Where the house property is self-occupied by the owner (SOP) or owing to his employment/ business/ profession at any other place he has to reside at that other place in a house property not owned by him then the annual value of such house property is taken at ‘nil’ only when actually it is not a LOP or no other benefit from the house property is derived by the owner. Where the owner has more than one SOP than at his option annual value of one such SOP shall be taken as ‘nil’ and the annual value of other house property/properties shall be determined u/s 23(1) ‘as if’ such house property/properties had been let (Deemed to be LOP) [sub-sections (2), (3) and (4) of section 23]
Income chargeable under the head “Income from house property” shall be computed after making two deductions namely (i) standard deduction and (ii) interest on borrowed capital [clause (a) and clause (b) of section 24]. Standard deduction @ 30% of Net Annual Value [Annual Value minus Municipal taxes paid] is deductible irrespective of any expenditure incurred or not and whether claimed or not. Interest of borrowed capital requires detailed discussion. Let us reproduce clause (b) of section 24:
“where the property has been acquired, constructed, repaired, renewed or reconstructed with borrowed capital, the amount of any interest payable on such capital:”

From the highlighted words three things are clear. (i) it specifies about “property” but not “house property” hence interest on borrowed capital to acquire a plot on which house property stands is also allowable, (ii) the purpose of such borrowing shall be any one of five specified purposes, namely “acquired, constructed, repaired, renewed or reconstructed”, and (iii) interest is “payable” that is on “accrual basis”, allowable whether paid or not. However interest on unpaid interest is not deductible. [1973] 89 ITR 61 (SC).
Now let us understand the two provisos below clause (b) of section 24. Let us reproduce the two provisos.
“Provided that in respect of property referred to in sub-section (2) of section 23, the amount of deduction shall not exceed thirty thousand rupees;
Provided further that where the property referred to in the first proviso in acquired or constructed with capital borrowed on after the 1st day of April, 1999, and such acquisition or construction is completed within three years from the end of the financial year in which capital was borrowed, the amount of deduction under this clause shall not exceed two lakh rupees.”

From the highlighted words four things are clear. (i) These provisos relate to only SOP, (ii) for repair, renew or reconstruction of SOP the limit is only thirty thousand rupees even if capital borrowed on after the 1st day of April, 1999, (iii) for acquisition or construction of SOP limit is two lakh rupees where the capital borrowed on after the 1st day of April, 1999 and SOP is completed within three years from the end of the financial year in which capital was borrowed, (iv) these two provisos do not apply to LOP and DLOP.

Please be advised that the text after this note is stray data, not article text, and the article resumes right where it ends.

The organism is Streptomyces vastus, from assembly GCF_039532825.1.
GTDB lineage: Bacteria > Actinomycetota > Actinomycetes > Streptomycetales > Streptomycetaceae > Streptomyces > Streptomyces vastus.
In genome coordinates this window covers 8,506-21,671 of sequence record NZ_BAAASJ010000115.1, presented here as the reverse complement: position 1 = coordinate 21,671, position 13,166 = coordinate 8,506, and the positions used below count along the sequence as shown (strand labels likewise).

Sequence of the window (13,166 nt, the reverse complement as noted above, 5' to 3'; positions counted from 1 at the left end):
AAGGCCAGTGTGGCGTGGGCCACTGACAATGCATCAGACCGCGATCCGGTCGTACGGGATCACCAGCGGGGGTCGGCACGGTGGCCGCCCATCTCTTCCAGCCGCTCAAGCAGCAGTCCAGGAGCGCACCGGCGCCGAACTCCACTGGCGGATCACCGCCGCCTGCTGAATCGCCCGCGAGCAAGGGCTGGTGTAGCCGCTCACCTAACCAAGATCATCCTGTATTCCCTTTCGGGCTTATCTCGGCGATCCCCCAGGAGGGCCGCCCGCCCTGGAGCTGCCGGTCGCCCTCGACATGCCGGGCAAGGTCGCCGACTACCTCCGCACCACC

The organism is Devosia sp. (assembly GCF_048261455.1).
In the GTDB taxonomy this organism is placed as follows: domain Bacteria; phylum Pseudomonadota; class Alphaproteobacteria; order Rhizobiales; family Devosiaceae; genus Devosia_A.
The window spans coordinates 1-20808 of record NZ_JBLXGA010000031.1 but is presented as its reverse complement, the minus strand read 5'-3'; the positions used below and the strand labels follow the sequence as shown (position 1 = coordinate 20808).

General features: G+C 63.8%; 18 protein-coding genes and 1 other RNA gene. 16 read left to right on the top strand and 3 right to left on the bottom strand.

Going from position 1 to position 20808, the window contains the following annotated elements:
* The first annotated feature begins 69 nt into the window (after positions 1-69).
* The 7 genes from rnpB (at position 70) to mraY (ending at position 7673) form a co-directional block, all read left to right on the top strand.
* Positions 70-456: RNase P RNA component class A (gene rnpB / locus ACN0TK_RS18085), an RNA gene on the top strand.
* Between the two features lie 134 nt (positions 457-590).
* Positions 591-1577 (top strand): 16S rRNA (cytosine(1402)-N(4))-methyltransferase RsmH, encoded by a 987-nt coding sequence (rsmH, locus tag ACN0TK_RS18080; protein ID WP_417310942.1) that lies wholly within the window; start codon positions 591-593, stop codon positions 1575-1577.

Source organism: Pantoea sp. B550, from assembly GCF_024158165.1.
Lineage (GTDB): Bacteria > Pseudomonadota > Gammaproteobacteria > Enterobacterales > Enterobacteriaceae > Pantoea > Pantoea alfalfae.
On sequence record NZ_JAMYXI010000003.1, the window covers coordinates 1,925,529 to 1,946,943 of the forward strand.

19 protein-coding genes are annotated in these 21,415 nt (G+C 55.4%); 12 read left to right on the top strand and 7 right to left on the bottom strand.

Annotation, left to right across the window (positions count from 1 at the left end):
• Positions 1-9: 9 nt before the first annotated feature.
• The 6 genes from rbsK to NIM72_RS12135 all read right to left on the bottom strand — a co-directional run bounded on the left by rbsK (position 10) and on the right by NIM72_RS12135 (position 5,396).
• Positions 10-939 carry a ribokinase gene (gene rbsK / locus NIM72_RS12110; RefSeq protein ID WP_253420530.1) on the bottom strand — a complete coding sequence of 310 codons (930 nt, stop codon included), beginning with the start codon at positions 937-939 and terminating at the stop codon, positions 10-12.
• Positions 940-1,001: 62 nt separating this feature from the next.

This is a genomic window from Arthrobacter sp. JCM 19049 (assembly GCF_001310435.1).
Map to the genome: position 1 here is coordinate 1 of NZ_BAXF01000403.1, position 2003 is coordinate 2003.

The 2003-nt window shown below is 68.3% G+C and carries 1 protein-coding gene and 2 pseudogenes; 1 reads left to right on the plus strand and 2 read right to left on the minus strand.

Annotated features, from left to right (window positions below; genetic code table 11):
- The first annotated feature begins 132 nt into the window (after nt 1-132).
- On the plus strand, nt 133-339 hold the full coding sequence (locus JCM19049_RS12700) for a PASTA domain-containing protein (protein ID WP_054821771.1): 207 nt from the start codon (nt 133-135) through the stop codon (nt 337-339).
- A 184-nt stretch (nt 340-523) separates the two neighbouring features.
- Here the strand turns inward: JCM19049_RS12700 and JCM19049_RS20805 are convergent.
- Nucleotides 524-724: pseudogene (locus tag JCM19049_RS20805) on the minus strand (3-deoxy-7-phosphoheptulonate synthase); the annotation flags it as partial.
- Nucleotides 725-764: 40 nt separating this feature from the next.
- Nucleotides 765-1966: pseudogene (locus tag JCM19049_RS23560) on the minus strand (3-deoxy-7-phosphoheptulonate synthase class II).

Explanation below clause (b) of section 24 says one fifth of interest relating to period prior to acquiring/construction of property is allowable for the first five assessment years.
However where the interest is chargeable under the Act and payable outside India without making TDS and there is no agent then deduction u/s 24(b) is not allowable [section 25].

Where the amount of arrears of rent/unrealized rent received/ realized in any financial year it shall be ‘deemed to be’ “Income from house property” in the year of receipt, even if the assessee is not the ‘owner’ of the property in that year. Standard deduction @ 30% of such rent is deductible irrespective of any expenditure incurred or not and whether claimed or not. [section 25A]
Where property owned by co-owners (two or more persons) and their respective shares are definite and ascertainable then the co-owners shall not be assessed as an AOP but share of house property income shall be computed in individual hands of the co-owners in accordance with sections 22 to 25. Relief provided in section 23(2)[SOP] shall be individually entitled to each co-owners.[section 26]. Let us now understand whether the benefits of section 26 are available where the property is transferred and then what shall be status of the co-owners. Benefits of section 26 apply only with reference to sections 22 to 25 (Income from house property). But where the property is transferred then “Capital Gains” shall come into operation and benefits of section 26 shall not apply and the status of the co-owners shall be AOP.
Section 27 defines “deemed” owner of house property in five different circumstances including where house property is transferred without adequate consideration, part performance of a contract etc, for the purposes of section 22 to 26.

Jitendra Kumar Verma on July 26 2016 12:04:46